Vegan Revolution: Saving Our World, Revitalizing Judaism

Vegan Revolution: Saving Our World, Revitalizing Judaism
Richard H. Schwartz
Lantern Media, 2020
Reviewed by Rabbi Gabriel Coussens

As a vegan since 1975 (46 years ago), I believe Richard Schwartz, Ph.D.’s book, Vegan Revolution: Saving Our World, Revitalizing Judaism, is the most sophisticated book he has written concerning veganism and Judaism and perhaps the best book on this topic in general. I very much appreciated the detailed way in which he linked the vegan way of life to basic Torah teachings and stressed the urgency of shifts toward vegan diets in order to reduce climate and other environmental threats, risks for future pandemics, the current epidemic of life-threatening diseases in the Jewish and other communities, the massive mistreatment of farmed animals, widespread hunger, the very wasteful use of land energy, water, and other resources, and the risks for terrorism and war.

In essence, Vegan Revolution represents the new kashrut because of its powerful effect in uplifting Am Yisrael (the people of Israel) and the whole world. Behind Schwartz’s holistic approach to Torah veganism is the consciousness of sanctifying ourselves, the world’s animals, and the world as a way of creating holiness within ourselves through the act of eating. Veganism, at the level the author is writing about it, involves experiencing and choosing to invoke holiness and sanctification both in the raising of food and the eating of food. It is no accident that the teaching of Bereisheet 1:28 (“Be fruitful and multiply”) is followed by the vegan directive in Bereisheet 1:29 ("And God said, ‘Behold, I have given you every herb bearing seed, which is upon the face of all the earth, and every tree, in the which is the fruit of a tree yielding seed; to you it shall be for food’”) as the dietary approach for being fruitful and multiplying. In essence, Bereisheet 1:29 is a blueprint for a vegan world order. Schwartz points out from a variety of angles that a vegan diet and Judaism create a moral symmetry that’s concerned for human health, animal life, and the living planet. A major point of Vegan Revolution is that a vegan diet and lifestyle supports people in becoming more aligned with Torah teachings.

Schwartz makes the important point that a vegan way of life is not a deprivation or contrary to emotional and biological needs, and is certainly needed for optimal health as he cites data showing that the vegan diet is the best diet for our overall holistic health and wellbeing, as well as honoring the human spirit. He thoughtfully warns people about becoming overly strict, and he discusses how to integrate veganism into social relationships in a way that brings harmony. In other words, as he points out, “a vegan diet is life-affirming and life-giving with values of plentitude and pleasure.”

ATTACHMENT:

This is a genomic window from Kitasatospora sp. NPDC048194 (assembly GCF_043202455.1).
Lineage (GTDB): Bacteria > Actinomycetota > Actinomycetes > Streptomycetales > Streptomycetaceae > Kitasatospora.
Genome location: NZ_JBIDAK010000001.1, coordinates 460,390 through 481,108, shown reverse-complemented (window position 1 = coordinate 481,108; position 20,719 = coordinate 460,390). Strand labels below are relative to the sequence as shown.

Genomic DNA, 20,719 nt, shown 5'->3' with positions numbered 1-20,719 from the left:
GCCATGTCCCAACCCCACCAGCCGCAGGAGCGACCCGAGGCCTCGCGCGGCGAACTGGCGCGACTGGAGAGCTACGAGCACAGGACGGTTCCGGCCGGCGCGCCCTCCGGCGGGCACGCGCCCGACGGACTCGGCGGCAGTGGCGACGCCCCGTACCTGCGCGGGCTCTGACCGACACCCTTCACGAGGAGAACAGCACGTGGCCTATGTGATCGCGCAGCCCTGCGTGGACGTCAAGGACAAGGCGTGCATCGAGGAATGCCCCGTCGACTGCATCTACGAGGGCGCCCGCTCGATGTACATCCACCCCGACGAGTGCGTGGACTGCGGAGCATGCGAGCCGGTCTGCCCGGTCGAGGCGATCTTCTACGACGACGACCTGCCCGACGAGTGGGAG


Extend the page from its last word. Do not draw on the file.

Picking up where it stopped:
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Some of the book’s features that make it unique and useful include:

  • a fictitious dialogue between a vegan activist and a rabbi, which would be very helpful for vegan readers
  • who would like to engage with their rabbi or another Jew in a discussion about veganism;
  • statements by other Jewish vegan activists about their Jewish vegan philosophies;
  • vegan-related connections to every Jewish holiday and Shabbat;
  • recent information about the substantial progress that has been made in developing plant-based and cell-based meat, dairy, and egg substitutes;
  • a vegan perspective on tefillin and other ritual items;
  • an extensive bibliography;
  • an extensive index;

This is an inspirational book that not only helps people to become vegan but is very supportive of vegans already living this way. The deeper message of the book and the moral ethic of Torah teachings is that which is good for human health and spirit is also good for the health of the planet and all life thereupon. One of the most important points that Schwartz makes is that beyond all question the repair, the future, and the survival of the planet are strongly supported by the consciousness and practice of Torah-based veganism.

This is an excellent book, which I strongly recommend to all those considering veganism as well as those who already are vegans.

Rabbi Gabriel Cousens, MD, MD(H), DD, is a vegan holistic physician, director of the Tree of Life Rejuvenation Center and author of Torah as a Guide to Enlightenment, Spiritual Nutrition, Conscious Eating, and Creating Peace by Being Peace.ace.

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